Senior women are storming campuses across Montreal
Political change can come in unexpected packages—like a granny telling you “not to bitch.”
It’s just one of the lines used by the Raging Grannies of Montreal, who have made it their mission to end voter apathy among Montreal’s student population. The Montreal chapter of the national nonprofit, made up of senior women from across the country, are visiting post-secondary campuses to bring political awareness directly to students.
Their tactics include handing out pamphlets and encouraging students to take a selfie with a Granny, in exchange for a promise to vote on Oct. 19. Dancing and singing are also used, including a song with choice words for those who complain about election results: “If you can’t be bothered voting, do not bitch.”
“We want to make them aware that there is an election going on, because believe it not, we met some that had no idea,” said Elizabeth Vezina, one of the Raging Grannies who rallied at Vanier College on Sept. 23. “And then, to try to convince them to get out there and vote.”
According to Elections Canada, in the 2011 federal election, voter turnout in the 18-24 age bracket was 38.8 per cent. Combined with population statistics provided by the 2011 Federal Census, that accounts for over 1.8 million eligible voters in the 18-24 age bracket that did not cast a vote in 2011. The Grannies hope those 1.8 million votes can make a difference this October.
“We try very hard to be a non-partisan, but we are really dismayed by the lack of student votes,” said Vezina. “We assume—or hope—that [students] will take a more progressive outlook, and that they will change, or improve, the government that we currently have.”
The message appears to be resonating with some students. Elizabeta Ovolodski and Nastacia Choulgova, who both study at Vanier College, said they approve of what the Grannies are trying to do.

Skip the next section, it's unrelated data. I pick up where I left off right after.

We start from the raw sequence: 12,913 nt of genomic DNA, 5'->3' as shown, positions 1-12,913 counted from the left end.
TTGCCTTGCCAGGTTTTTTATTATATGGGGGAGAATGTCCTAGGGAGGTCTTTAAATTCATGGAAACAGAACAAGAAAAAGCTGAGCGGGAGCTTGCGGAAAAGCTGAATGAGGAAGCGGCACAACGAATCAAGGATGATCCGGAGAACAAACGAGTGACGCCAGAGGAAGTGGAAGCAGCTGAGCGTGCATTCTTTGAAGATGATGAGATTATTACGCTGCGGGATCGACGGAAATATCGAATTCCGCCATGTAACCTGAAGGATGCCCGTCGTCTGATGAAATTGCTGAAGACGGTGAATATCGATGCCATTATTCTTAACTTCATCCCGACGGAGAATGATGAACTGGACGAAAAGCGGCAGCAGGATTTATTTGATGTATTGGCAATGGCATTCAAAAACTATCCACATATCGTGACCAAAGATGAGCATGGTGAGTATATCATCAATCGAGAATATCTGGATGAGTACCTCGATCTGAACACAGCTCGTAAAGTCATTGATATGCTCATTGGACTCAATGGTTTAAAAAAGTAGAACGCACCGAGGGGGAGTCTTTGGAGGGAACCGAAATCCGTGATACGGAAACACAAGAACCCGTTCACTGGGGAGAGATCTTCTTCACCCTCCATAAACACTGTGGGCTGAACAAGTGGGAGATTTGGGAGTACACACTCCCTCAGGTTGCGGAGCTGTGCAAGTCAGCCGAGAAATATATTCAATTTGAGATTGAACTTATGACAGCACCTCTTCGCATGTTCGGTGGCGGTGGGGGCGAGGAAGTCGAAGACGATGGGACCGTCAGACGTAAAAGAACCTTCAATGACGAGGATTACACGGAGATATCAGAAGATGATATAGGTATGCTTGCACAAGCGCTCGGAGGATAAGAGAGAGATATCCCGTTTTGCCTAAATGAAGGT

“Sometimes you think that old people and grannies don’t really care for young people and our opinions,” said Ovolodski. “So it’s pretty cool that they’re trying to make us interact and, you know, be a part of [the election].”
“I usually find older people more conservative, they like to keep things the same, repetitive, no new change,” added Choulgova. “So the fact that the grannies are taking charge—it’s kind of interesting to see it, them actually taking part in it, and really putting effort in.”
Alan Wong, a Concordia University graduate who filmed a documentary on the Raging Grannies, hopes the movement will be at least a little effective.
“I think it’ll draw some attention,” said Wong. “I think any little bit makes a difference, even if it’s a small difference … a difference of any kind is good.”
The Grannies, for their part, are remaining optimistic. “You never, ever know when you’re going to hit some sort of a cord with someone, if you’re going to say something and that message is going to get through,” said Vezina. “So we’ll keep giving out the message.”
“We wouldn’t do things if we didn’t have faith in what we were doing,” added Ellen Moore, another member of the Raging Grannies. “We hope it will make a difference. We live in hope.”